When I got started with Windows 8, I struggled with why I even needed it. After all we have build some pretty amazing Websites for years with out some new library. In fact at first glance you might think of this as some jQuery replacement but really it’s not that at all. In fact, you can freely use jQuery, jQuery UI, or my favorite Knockout.JS ( that’s for you Ryan N. ).

What WinJS is, is important. In fact, really important. Us web developers have been exposed to a new world with is mobile development. I am not talking trying to create a responsive page that adapts to a smaller screen size but an actual native app running on a mobile device. **Warning** it’s different, yet scary familiar. There are things we need to account for in our apps, like the overall application lifecycle. Sure we have done this some with a web application but here we need to be mindful of how our apps get started, when they get killed and like you saw yesterday things like namespaces. WinJS is here for us.

WinJS also provides a set of UI “controls” and and style sheets that give us a consistent Metro Windows Store App theme. So you might be thinking, is Microsoft introducing some new elements into the DOM and playing games with the rendering engine. NO. I started this article by talking about the importance HTML5 has in our web and Windows world they implement these controls by taking advantage of an HTML5 feature typically referred to as data-. More on that later.

Setup and Style

Every project HTML5\JavaScript Visual Studio template starts out already setup to use WinJS. This includes a “reference” to a version of WinJS, in our case 1.0. Create a blank app and take a look in your Solution Explorer.


After creating your blank app, open Default.html. You will see right at the top, we (really) reference the WinJS libraries.

<link href="//Microsoft.WinJS.1.0/css/ui-dark.css" rel="stylesheet" />
<script src="//Microsoft.WinJS.1.0/js/base.js"></script>
<script src="//Microsoft.WinJS.1.0/js/ui.js"></script>

By hitting run you should see a dark blank app. If dark isn’t your deal then switch to light.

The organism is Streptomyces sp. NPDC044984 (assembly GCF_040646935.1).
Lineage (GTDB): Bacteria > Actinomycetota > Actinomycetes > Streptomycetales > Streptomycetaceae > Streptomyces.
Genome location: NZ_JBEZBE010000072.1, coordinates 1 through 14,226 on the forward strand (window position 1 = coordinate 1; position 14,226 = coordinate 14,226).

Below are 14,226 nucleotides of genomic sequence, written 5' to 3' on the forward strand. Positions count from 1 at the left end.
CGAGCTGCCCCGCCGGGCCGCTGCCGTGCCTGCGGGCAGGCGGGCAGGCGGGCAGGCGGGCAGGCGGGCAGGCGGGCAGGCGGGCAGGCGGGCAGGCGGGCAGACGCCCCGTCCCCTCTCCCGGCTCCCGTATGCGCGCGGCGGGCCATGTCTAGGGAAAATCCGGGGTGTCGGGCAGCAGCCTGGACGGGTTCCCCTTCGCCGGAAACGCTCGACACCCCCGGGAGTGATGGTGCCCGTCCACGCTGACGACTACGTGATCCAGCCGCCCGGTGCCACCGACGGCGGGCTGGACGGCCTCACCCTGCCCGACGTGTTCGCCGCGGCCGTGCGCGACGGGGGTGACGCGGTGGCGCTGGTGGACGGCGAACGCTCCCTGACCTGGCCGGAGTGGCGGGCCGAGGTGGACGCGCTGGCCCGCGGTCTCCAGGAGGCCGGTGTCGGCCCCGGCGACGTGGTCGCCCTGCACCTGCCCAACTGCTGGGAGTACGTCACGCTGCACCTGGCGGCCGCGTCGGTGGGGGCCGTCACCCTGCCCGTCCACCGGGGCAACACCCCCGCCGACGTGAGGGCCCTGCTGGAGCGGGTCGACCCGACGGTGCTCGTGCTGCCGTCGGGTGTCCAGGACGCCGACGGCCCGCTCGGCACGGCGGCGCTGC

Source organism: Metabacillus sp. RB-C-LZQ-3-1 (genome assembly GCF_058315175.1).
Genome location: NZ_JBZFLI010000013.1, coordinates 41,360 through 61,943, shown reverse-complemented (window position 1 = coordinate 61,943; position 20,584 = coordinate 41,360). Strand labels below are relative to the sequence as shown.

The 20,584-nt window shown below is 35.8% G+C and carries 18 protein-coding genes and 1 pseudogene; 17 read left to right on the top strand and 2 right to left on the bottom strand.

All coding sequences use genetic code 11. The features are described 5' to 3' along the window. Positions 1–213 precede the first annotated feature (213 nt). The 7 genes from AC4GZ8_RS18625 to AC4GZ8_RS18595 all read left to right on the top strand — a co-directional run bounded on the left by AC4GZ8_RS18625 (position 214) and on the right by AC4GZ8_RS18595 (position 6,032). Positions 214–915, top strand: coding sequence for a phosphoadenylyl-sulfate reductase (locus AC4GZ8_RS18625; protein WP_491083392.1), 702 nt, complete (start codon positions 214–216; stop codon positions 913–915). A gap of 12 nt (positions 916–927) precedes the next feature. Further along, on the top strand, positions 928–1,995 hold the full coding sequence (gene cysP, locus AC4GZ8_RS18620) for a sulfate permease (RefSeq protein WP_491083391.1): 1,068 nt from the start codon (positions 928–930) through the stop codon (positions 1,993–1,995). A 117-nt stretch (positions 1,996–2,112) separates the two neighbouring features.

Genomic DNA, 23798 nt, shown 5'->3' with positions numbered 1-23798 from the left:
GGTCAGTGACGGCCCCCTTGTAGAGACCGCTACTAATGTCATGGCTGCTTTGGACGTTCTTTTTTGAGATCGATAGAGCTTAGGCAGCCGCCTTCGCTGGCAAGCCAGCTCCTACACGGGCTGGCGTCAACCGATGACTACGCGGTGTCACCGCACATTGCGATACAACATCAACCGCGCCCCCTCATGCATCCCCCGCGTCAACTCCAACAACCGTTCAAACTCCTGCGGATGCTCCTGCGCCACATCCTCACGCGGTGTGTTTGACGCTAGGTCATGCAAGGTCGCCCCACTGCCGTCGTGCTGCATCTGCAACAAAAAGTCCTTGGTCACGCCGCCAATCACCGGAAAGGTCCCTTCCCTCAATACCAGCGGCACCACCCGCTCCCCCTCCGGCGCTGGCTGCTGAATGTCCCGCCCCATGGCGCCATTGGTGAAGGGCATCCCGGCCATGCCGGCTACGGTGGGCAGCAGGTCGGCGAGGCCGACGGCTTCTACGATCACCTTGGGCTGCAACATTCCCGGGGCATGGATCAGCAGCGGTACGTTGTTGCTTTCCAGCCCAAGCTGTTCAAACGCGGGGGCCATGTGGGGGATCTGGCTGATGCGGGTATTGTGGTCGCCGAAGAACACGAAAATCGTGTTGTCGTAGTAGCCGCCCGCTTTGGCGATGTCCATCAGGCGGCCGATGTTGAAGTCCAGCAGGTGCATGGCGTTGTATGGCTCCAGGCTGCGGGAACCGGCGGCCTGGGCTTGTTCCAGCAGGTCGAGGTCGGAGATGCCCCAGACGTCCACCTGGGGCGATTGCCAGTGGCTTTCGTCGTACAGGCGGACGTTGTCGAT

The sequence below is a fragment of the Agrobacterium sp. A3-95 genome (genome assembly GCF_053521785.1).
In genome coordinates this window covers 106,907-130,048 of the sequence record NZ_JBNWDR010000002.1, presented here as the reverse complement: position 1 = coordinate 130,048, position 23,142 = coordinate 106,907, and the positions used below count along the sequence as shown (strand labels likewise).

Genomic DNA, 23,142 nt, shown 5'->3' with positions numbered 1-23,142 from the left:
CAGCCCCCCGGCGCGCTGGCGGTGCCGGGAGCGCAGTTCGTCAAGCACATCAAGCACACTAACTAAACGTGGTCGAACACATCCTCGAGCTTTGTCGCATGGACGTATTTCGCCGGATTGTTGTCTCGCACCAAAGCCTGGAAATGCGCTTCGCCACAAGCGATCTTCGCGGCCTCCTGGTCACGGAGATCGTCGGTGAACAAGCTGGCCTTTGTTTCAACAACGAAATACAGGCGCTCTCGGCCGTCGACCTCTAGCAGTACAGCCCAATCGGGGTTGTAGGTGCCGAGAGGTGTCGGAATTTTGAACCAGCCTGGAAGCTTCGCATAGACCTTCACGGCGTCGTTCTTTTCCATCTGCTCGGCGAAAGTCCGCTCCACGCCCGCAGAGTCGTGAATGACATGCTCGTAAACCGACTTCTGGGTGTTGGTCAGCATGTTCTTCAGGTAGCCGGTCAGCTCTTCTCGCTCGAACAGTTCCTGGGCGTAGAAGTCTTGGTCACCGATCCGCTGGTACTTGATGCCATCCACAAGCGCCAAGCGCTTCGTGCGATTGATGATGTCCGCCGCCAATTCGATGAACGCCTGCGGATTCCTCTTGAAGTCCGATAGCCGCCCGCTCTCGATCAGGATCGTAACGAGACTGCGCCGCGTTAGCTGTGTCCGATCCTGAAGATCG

<link href="//Microsoft.WinJS.1.0/css/ui-light.css" rel="stylesheet" />

Take note of the // in the reference.  This is a special syntax we use to reference built in libraries which are part of the core system and not in fact in our project structure.


Before getting into a couple of controls, let’s talk about layout. We have a number of different CSS layouts such as multi-column, flexbox, and grid. We could even use some open source frameworks like Twitter’s Bootstrap ( although I haven’t tried that yet on Windows 8 ). Recently a new spec was added to HTML5 called CSS Grid. You can think of the CSS Grid as the ultimate table layout that we have been waiting for for years. In fact if you have done any XAML and worked with the Grid Control, this will feel similar.

The notion is simple, you define a series of columns and rows, both relative and\or fixed. Then you reference those rows accordingly. Let’s create the *very* simple grid that you should have seen by now in my sample projects. In this case we’re going to create a simple one column, 3 row layout. I want all rows\columns to be equally spaced. We define them using grid-columns and supplying either our fixed or relative sizes.

body {
    width: 100%;
    height: 100%;

    display: -ms-grid;
    -ms-grid-columns: 1fr;
    -ms-grid-rows: 1fr 1fr 1fr;

This will produce the following grid layout.


With out grid defined, we can easily use CSS to select our elements and position them accordingly. Rows and Columns are 1 based so if we wanted to put our element of ID content in the middle, then we would select column 1 and row 2 as seen below.

#content {
    -ms-grid-column: 1;
    -ms-grid-row: 2;

    text-align: center;

While the CSS Grid isn’t THE answer to your all of your layout needs, it’s very powerful and easy to use. You can easily nest grids in grids and create some pretty complex yet awesome layout structures.